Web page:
By Kyle Reid
Thistle, Milmore and Rumsey nominated for Mount Pearl Citizen of the Year Award
There’s no shortage of volunteers and community minded residents in the City of Mount Pearl, but this year three outstanding individuals stood out from the pack.
Stephen Thistle, Sandra Milmore and Bren Rumsey are the three nominees for the City’s Citizen of the Year award. The award celebrates the community contributions made by Mount Pearl’s finest selfless contributors.
This year, federal Veterans Affairs Minister Seamus O’Regan honoured both Milmore and Thistle for their outstanding community contributions by awarding them with Canada 150 Award Pins.
“That was such a humbling experience,” said Milmore. “I was flabbergasted, overwhelmed, humbled — shocked actually… I love Mount Pearl, you’d have to blast me out of here.”
It’s difficult to find a Mount Pearl community event or effort that Milmore doesn’t have a hand in. She serves as the President of the Ladies Auxiliary with the Knights of Columbus, volunteers with the Frosty Festival organization and serves as the President of the Particular Council for the Newfoundland and Labrador food banks — and that’s just some of her major projects. Milmore, who holds a full-time job with Eastern Health, also volunteers to organize various food drives, cooks for those in need and generally just helps anyone and anywhere that she can.
“I have no clue,” said Milmore when asked how she finds the time to give back to her community in so many ways. “I really enjoy it, because if I didn’t I wouldn’t be doing it. I’ve met so many great people”
Milmore, originally from Colliers, began her volunteer work with community food banks with the prompting of her husband Con Milmore, another active community volunteer. Once she began, Milmore never looked back. Despite all of the recognition she has received from the community Milmore receives the most recognition from those who see her work firsthand — her family.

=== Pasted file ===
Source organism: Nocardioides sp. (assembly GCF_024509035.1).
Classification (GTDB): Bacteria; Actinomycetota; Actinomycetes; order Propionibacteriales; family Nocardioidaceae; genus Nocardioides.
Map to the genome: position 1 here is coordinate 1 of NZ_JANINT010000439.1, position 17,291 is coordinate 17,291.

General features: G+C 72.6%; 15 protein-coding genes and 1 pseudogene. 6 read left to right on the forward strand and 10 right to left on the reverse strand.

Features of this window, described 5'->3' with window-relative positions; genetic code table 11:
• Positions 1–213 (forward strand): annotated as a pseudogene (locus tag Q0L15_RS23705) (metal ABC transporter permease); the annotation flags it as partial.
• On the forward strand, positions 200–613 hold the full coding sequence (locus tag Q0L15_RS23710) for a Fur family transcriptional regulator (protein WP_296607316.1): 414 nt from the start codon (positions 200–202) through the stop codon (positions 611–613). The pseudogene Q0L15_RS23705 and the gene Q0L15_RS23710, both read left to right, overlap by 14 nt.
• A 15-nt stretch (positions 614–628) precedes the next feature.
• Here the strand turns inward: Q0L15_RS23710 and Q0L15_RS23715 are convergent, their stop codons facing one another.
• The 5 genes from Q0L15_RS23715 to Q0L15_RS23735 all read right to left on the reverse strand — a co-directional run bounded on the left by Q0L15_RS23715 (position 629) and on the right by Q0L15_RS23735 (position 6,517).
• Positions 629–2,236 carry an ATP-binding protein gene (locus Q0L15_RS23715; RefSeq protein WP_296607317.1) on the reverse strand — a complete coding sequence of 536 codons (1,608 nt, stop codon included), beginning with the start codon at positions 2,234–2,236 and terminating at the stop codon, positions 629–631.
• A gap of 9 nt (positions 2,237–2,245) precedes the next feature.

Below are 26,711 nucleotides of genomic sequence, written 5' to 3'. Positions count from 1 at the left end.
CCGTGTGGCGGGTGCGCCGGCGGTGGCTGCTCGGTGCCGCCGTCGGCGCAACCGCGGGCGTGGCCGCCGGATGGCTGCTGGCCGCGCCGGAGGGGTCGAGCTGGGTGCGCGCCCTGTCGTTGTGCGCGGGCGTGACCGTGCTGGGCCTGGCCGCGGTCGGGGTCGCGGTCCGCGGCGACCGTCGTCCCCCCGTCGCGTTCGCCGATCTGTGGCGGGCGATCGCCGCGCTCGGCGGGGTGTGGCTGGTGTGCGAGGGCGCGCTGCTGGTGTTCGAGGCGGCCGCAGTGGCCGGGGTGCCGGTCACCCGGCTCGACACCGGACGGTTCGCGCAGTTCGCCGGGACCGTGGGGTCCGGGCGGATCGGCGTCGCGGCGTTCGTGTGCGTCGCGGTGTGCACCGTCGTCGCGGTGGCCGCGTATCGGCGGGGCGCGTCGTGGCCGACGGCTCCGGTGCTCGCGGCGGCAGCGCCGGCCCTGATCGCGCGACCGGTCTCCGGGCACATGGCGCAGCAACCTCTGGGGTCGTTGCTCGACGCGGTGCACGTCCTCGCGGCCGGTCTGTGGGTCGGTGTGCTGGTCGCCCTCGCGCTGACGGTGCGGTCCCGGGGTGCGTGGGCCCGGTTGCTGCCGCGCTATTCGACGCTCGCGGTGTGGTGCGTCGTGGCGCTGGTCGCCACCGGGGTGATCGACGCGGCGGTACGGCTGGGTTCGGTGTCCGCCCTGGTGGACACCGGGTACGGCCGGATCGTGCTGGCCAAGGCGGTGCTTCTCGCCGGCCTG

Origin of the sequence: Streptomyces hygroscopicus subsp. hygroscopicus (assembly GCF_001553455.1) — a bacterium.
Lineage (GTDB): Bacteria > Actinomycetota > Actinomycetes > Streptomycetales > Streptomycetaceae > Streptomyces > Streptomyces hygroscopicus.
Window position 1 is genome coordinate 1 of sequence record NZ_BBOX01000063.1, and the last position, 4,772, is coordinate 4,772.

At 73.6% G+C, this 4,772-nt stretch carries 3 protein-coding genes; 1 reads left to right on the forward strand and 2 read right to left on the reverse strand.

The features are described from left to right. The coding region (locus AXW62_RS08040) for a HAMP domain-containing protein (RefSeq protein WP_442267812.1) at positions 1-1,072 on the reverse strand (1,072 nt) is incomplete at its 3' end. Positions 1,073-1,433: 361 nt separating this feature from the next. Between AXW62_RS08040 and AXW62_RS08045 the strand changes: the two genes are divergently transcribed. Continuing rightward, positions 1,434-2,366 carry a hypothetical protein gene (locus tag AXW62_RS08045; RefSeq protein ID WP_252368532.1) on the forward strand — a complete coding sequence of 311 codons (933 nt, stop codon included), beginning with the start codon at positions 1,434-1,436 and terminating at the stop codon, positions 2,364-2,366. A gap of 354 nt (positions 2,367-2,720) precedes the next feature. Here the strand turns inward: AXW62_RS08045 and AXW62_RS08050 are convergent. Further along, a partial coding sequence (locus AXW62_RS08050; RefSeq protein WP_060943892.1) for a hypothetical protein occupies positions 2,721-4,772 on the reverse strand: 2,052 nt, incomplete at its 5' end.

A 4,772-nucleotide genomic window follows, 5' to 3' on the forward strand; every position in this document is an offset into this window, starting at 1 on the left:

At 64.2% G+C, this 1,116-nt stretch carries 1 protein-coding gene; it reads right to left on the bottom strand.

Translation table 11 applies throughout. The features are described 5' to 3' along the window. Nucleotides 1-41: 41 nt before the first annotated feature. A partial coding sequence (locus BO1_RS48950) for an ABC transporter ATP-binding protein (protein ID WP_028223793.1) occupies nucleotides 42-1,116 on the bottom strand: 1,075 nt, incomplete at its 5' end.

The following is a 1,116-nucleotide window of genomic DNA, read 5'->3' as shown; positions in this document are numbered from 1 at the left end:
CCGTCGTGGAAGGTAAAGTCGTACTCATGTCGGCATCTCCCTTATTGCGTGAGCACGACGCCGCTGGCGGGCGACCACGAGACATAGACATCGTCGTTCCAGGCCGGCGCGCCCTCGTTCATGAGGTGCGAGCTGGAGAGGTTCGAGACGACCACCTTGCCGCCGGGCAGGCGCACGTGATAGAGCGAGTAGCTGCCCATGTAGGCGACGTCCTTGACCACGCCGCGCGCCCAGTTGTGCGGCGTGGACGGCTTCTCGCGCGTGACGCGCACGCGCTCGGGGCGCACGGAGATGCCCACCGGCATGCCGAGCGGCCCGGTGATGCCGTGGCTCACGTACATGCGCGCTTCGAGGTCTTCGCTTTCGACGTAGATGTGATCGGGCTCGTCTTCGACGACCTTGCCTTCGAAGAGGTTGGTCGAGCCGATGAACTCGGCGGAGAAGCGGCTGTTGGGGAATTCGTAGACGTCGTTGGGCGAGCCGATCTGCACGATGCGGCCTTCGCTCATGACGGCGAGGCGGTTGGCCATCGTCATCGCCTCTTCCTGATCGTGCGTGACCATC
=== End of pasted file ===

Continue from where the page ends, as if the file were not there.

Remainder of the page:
“She goes above and beyond,” said daughter Brittany Milmore. “She’s an extremely compassionate and kind person. She’ll do whatever it takes to bring people together, whether it’s cooking for someone who’s sick, or cooking for someone just because.”
Milmore said that while she has seen community members go through hard times, the support she has seen from various organizations in helping those in need is heart-warming.
“All we have to do is make calls and you wouldn’t believe how fast we can get things done,” said Milmore.
Fellow Canada 150 Pin award winner Stephen Thistle celebrated his 98th birthday in January. Thistle is a long-time Mount Pearl resident who first moved to the area as a teenager, building a life for his family in Mount Pearl when the only people in the area were part-time residents who owned summer cottages. Thistle was responsible for helping with the construction of the first school and the Park Avenue church, which was first church to be built in the area when Mount Pearl was being settled. Thistle was instrumental in the development of the surrounding community, and has watched the area grow into the city known today. Thistle lived in the house he built on 18 Park Avenue with his wife the late Gertie (Billard) Thistle in his twenties and it wasn’t until last year that he decided to take residence in the Hillcrest Estates retirement home at the age of 97.